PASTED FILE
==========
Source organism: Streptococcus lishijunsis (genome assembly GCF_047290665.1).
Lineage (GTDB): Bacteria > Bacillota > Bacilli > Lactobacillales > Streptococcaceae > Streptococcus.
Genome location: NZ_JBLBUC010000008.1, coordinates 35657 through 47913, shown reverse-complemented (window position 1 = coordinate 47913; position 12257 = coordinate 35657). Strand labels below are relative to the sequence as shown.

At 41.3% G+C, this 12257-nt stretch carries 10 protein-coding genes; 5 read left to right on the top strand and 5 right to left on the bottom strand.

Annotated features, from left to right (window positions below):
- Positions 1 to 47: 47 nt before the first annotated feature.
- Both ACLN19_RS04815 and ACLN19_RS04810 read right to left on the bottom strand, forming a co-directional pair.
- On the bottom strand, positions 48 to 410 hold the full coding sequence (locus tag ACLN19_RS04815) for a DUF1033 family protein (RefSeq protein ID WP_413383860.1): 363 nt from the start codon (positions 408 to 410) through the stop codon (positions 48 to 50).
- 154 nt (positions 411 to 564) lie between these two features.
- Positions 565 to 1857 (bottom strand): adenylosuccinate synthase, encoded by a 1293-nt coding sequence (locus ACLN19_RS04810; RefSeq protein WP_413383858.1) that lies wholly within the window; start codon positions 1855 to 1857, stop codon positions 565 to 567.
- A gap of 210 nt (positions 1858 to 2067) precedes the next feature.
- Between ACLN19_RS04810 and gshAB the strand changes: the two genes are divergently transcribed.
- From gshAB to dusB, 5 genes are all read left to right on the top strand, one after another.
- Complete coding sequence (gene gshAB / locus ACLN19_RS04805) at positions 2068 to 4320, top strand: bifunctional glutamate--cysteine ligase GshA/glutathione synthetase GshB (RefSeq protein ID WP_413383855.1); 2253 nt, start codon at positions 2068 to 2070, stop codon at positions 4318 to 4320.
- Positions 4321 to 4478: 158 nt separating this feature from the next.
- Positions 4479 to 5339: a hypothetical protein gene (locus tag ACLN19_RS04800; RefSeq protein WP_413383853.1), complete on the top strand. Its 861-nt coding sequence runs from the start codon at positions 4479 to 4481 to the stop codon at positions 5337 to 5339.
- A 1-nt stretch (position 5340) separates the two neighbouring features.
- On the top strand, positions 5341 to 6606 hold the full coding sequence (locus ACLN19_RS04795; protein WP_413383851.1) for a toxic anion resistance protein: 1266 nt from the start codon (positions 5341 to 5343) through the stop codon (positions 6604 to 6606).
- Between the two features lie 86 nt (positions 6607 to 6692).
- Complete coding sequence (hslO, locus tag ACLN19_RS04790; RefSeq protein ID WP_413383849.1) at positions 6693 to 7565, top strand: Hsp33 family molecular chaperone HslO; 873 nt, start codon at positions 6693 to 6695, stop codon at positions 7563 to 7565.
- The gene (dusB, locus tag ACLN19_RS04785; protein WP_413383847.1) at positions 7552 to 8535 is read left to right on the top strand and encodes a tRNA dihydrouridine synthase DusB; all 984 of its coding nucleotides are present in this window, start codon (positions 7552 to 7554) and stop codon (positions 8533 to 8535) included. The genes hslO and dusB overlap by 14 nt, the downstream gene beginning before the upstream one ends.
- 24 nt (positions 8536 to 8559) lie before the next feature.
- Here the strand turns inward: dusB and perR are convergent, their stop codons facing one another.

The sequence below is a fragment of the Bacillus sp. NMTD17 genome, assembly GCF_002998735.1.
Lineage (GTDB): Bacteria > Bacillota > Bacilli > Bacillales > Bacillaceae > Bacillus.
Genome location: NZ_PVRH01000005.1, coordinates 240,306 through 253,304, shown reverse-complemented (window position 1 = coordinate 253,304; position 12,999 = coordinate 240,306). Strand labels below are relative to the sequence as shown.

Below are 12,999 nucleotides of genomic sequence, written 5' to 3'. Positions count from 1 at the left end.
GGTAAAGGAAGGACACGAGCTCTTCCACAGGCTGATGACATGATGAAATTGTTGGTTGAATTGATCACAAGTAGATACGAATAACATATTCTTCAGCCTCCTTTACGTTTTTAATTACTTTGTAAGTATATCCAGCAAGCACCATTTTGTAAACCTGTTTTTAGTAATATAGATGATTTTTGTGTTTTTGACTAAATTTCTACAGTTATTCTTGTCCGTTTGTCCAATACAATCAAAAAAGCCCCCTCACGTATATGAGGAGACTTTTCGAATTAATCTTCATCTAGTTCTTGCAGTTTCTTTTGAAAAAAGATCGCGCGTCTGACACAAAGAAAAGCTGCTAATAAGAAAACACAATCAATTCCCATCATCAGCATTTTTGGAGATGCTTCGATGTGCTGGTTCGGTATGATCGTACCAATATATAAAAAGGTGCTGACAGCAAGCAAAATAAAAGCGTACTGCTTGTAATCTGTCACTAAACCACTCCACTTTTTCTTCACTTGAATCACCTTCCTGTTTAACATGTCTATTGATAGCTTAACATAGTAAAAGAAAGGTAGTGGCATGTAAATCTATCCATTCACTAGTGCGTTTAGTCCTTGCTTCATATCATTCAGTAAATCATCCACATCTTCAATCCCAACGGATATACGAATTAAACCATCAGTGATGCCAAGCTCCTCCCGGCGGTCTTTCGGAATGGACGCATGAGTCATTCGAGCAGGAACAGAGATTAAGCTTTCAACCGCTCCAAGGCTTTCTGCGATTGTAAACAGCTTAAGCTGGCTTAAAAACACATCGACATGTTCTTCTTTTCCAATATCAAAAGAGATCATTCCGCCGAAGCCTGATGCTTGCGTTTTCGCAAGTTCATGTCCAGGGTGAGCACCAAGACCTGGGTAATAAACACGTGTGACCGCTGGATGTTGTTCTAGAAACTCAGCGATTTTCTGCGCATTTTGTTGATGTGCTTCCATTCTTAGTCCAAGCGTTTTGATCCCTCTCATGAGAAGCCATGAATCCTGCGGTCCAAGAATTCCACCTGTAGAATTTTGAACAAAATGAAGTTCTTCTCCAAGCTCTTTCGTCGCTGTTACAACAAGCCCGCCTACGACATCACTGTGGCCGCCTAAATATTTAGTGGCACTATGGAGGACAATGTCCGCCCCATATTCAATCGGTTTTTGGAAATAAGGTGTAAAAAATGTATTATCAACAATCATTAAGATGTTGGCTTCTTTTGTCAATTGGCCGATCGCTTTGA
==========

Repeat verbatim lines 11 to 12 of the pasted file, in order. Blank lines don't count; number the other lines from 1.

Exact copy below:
- A gap of 210 nt (positions 1858 to 2067) precedes the next feature.
- Between ACLN19_RS04810 and gshAB the strand changes: the two genes are divergently transcribed.